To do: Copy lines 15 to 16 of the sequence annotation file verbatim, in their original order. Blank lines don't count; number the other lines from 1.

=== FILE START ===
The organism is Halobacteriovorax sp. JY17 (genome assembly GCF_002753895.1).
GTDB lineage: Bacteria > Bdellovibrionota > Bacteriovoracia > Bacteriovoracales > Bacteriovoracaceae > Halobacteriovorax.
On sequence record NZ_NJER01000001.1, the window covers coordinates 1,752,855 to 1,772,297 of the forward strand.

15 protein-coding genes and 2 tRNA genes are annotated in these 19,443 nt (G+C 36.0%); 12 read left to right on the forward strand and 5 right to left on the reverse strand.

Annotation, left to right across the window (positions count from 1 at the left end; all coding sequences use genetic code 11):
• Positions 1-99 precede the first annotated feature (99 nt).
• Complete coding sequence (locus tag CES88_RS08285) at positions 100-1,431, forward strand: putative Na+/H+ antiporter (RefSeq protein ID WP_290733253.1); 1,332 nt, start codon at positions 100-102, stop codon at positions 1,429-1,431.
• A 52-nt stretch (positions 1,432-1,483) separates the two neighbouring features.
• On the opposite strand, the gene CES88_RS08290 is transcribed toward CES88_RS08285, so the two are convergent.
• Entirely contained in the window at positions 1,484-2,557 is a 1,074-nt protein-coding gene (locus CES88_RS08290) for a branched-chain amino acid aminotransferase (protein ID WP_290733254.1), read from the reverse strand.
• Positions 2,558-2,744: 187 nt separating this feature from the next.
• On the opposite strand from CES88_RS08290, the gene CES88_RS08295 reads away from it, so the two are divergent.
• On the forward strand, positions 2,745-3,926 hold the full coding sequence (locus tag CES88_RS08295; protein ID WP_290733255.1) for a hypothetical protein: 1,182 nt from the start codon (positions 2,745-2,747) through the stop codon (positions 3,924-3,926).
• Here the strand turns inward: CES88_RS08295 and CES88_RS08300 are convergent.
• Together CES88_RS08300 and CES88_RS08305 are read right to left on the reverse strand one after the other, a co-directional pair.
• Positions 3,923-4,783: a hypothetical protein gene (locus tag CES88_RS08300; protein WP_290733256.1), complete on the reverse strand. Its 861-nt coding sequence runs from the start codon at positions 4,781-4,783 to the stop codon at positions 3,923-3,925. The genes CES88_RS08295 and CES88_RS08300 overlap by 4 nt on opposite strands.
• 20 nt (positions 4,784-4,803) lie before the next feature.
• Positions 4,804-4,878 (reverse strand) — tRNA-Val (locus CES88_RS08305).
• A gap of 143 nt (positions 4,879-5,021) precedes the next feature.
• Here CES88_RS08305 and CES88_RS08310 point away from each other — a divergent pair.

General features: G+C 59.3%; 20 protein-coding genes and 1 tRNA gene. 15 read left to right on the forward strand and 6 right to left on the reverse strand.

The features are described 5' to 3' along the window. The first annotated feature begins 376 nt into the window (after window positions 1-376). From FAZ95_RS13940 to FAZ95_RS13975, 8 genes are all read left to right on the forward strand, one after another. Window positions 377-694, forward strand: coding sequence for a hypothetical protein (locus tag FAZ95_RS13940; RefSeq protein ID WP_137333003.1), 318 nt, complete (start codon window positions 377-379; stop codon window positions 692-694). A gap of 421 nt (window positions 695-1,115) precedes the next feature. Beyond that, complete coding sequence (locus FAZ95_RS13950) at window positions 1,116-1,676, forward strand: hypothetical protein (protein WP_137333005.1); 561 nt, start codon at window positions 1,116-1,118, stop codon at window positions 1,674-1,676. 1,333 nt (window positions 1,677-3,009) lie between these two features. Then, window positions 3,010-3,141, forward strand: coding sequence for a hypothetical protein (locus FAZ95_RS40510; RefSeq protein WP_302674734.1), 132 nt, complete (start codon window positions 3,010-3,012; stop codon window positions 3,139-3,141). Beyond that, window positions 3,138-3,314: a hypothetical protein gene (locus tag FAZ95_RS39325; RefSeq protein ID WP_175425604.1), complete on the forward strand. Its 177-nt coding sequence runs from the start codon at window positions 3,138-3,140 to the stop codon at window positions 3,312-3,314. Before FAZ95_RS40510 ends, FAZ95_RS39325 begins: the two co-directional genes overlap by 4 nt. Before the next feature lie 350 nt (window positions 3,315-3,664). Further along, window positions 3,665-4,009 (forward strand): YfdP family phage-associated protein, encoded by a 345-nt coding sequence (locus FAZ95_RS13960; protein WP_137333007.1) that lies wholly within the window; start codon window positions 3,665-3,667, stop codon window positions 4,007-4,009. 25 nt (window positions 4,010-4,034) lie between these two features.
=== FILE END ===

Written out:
• Together CES88_RS08300 and CES88_RS08305 are read right to left on the reverse strand one after the other, a co-directional pair.
• Positions 3,923-4,783: a hypothetical protein gene (locus tag CES88_RS08300; protein WP_290733256.1), complete on the reverse strand. Its 861-nt coding sequence runs from the start codon at positions 4,781-4,783 to the stop codon at positions 3,923-3,925. The genes CES88_RS08295 and CES88_RS08300 overlap by 4 nt on opposite strands.